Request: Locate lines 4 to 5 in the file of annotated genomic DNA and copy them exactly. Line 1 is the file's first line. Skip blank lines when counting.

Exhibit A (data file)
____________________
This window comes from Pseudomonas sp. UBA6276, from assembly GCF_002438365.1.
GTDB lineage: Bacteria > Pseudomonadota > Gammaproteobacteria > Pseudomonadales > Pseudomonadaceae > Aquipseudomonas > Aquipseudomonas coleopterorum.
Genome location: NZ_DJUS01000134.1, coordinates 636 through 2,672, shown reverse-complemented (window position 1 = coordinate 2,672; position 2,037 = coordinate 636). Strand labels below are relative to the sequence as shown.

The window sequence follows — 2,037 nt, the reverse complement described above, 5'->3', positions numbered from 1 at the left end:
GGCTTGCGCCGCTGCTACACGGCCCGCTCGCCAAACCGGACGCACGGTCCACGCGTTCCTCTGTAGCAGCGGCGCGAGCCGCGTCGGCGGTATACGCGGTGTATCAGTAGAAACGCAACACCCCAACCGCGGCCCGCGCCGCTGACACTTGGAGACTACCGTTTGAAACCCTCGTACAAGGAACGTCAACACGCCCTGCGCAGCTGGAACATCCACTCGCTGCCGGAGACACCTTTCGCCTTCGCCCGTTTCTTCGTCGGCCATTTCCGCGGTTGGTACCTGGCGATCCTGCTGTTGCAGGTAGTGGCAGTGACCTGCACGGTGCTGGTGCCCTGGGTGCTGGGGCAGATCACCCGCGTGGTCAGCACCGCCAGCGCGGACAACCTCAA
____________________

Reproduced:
The window sequence follows — 2,037 nt, the reverse complement described above, 5'->3', positions numbered from 1 at the left end:
GGCTTGCGCCGCTGCTACACGGCCCGCTCGCCAAACCGGACGCACGGTCCACGCGTTCCTCTGTAGCAGCGGCGCGAGCCGCGTCGGCGGTATACGCGGTGTATCAGTAGAAACGCAACACCCCAACCGCGGCCCGCGCCGCTGACACTTGGAGACTACCGTTTGAAACCCTCGTACAAGGAACGTCAACACGCCCTGCGCAGCTGGAACATCCACTCGCTGCCGGAGACACCTTTCGCCTTCGCCCGTTTCTTCGTCGGCCATTTCCGCGGTTGGTACCTGGCGATCCTGCTGTTGCAGGTAGTGGCAGTGACCTGCACGGTGCTGGTGCCCTGGGTGCTGGGGCAGATCACCCGCGTGGTCAGCACCGCCAGCGCGGACAACCTCAA